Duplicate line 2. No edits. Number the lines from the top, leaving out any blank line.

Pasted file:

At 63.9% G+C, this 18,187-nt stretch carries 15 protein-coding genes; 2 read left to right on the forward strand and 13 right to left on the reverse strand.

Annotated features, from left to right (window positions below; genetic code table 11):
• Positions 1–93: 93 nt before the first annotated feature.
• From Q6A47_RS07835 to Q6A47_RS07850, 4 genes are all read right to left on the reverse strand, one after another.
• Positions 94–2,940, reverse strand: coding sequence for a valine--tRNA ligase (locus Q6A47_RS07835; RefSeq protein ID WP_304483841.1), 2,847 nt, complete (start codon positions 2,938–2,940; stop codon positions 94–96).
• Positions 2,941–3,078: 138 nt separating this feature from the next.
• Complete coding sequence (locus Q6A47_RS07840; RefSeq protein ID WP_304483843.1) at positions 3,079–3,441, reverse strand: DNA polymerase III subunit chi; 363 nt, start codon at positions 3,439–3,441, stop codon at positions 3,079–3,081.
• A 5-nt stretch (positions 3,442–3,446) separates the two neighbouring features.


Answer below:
Annotated features, from left to right (window positions below; genetic code table 11):